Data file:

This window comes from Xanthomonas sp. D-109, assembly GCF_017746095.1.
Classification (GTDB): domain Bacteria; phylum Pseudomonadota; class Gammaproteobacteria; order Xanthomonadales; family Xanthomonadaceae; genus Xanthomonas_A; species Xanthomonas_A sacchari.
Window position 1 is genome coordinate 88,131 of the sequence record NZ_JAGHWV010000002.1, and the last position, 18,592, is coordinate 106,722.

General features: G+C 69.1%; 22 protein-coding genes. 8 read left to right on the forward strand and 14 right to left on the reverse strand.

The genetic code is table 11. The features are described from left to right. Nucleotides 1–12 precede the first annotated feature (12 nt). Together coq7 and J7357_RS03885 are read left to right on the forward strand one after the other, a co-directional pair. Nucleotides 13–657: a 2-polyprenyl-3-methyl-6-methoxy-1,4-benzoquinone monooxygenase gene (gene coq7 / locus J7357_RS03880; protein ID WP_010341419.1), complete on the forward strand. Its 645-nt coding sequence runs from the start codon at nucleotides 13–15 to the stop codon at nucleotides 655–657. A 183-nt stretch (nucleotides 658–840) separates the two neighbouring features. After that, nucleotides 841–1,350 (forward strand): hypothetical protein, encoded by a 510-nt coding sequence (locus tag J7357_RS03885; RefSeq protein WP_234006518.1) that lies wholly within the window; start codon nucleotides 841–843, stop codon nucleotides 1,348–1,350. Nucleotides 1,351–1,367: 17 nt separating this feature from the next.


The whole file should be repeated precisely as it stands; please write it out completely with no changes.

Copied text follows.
This window comes from Xanthomonas sp. D-109, assembly GCF_017746095.1.
Classification (GTDB): domain Bacteria; phylum Pseudomonadota; class Gammaproteobacteria; order Xanthomonadales; family Xanthomonadaceae; genus Xanthomonas_A; species Xanthomonas_A sacchari.
Window position 1 is genome coordinate 88,131 of the sequence record NZ_JAGHWV010000002.1, and the last position, 18,592, is coordinate 106,722.

General features: G+C 69.1%; 22 protein-coding genes. 8 read left to right on the forward strand and 14 right to left on the reverse strand.

The genetic code is table 11. The features are described from left to right. Nucleotides 1–12 precede the first annotated feature (12 nt). Together coq7 and J7357_RS03885 are read left to right on the forward strand one after the other, a co-directional pair. Nucleotides 13–657: a 2-polyprenyl-3-methyl-6-methoxy-1,4-benzoquinone monooxygenase gene (gene coq7 / locus J7357_RS03880; protein ID WP_010341419.1), complete on the forward strand. Its 645-nt coding sequence runs from the start codon at nucleotides 13–15 to the stop codon at nucleotides 655–657. A 183-nt stretch (nucleotides 658–840) separates the two neighbouring features. After that, nucleotides 841–1,350 (forward strand): hypothetical protein, encoded by a 510-nt coding sequence (locus tag J7357_RS03885; RefSeq protein WP_234006518.1) that lies wholly within the window; start codon nucleotides 841–843, stop codon nucleotides 1,348–1,350. Nucleotides 1,351–1,367: 17 nt separating this feature from the next.